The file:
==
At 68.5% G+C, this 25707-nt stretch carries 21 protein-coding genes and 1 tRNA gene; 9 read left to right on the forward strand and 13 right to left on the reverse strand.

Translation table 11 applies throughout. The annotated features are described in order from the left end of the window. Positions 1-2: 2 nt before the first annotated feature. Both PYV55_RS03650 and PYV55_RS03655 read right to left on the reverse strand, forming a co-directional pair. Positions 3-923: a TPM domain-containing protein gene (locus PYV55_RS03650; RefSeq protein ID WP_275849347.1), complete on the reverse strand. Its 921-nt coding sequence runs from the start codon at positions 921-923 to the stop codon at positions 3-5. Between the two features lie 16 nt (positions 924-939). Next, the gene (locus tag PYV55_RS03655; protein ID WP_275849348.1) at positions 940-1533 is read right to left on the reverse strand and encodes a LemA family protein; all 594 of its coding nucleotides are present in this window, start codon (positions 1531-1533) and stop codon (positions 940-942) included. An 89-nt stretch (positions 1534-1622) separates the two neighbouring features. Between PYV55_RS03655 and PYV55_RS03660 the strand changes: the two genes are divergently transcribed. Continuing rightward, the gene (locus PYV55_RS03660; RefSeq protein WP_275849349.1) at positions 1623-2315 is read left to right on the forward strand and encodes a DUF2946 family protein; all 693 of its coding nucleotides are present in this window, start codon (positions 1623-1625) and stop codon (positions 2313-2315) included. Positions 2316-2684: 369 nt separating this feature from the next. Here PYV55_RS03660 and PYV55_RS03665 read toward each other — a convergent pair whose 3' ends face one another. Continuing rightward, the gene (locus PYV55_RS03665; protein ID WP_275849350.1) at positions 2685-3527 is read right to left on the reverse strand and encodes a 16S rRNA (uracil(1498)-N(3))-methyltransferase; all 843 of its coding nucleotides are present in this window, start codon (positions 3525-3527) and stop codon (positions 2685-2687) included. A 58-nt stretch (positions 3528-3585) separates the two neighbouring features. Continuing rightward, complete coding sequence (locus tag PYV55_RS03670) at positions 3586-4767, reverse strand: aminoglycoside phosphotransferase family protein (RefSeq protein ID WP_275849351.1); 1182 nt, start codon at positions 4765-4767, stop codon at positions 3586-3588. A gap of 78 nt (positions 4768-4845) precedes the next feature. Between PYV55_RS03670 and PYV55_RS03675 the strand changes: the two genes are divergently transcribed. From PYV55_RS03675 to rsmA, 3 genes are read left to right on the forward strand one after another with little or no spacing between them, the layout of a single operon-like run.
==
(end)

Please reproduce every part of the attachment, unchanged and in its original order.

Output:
At 68.5% G+C, this 25707-nt stretch carries 21 protein-coding genes and 1 tRNA gene; 9 read left to right on the forward strand and 13 right to left on the reverse strand.

Translation table 11 applies throughout. The annotated features are described in order from the left end of the window. Positions 1-2: 2 nt before the first annotated feature. Both PYV55_RS03650 and PYV55_RS03655 read right to left on the reverse strand, forming a co-directional pair. Positions 3-923: a TPM domain-containing protein gene (locus PYV55_RS03650; RefSeq protein ID WP_275849347.1), complete on the reverse strand. Its 921-nt coding sequence runs from the start codon at positions 921-923 to the stop codon at positions 3-5. Between the two features lie 16 nt (positions 924-939). Next, the gene (locus tag PYV55_RS03655; protein ID WP_275849348.1) at positions 940-1533 is read right to left on the reverse strand and encodes a LemA family protein; all 594 of its coding nucleotides are present in this window, start codon (positions 1531-1533) and stop codon (positions 940-942) included. An 89-nt stretch (positions 1534-1622) separates the two neighbouring features. Between PYV55_RS03655 and PYV55_RS03660 the strand changes: the two genes are divergently transcribed. Continuing rightward, the gene (locus PYV55_RS03660; RefSeq protein WP_275849349.1) at positions 1623-2315 is read left to right on the forward strand and encodes a DUF2946 family protein; all 693 of its coding nucleotides are present in this window, start codon (positions 1623-1625) and stop codon (positions 2313-2315) included. Positions 2316-2684: 369 nt separating this feature from the next. Here PYV55_RS03660 and PYV55_RS03665 read toward each other — a convergent pair whose 3' ends face one another. Continuing rightward, the gene (locus PYV55_RS03665; protein ID WP_275849350.1) at positions 2685-3527 is read right to left on the reverse strand and encodes a 16S rRNA (uracil(1498)-N(3))-methyltransferase; all 843 of its coding nucleotides are present in this window, start codon (positions 3525-3527) and stop codon (positions 2685-2687) included. A 58-nt stretch (positions 3528-3585) separates the two neighbouring features. Continuing rightward, complete coding sequence (locus tag PYV55_RS03670) at positions 3586-4767, reverse strand: aminoglycoside phosphotransferase family protein (RefSeq protein ID WP_275849351.1); 1182 nt, start codon at positions 4765-4767, stop codon at positions 3586-3588. A gap of 78 nt (positions 4768-4845) precedes the next feature. Between PYV55_RS03670 and PYV55_RS03675 the strand changes: the two genes are divergently transcribed. From PYV55_RS03675 to rsmA, 3 genes are read left to right on the forward strand one after another with little or no spacing between them, the layout of a single operon-like run.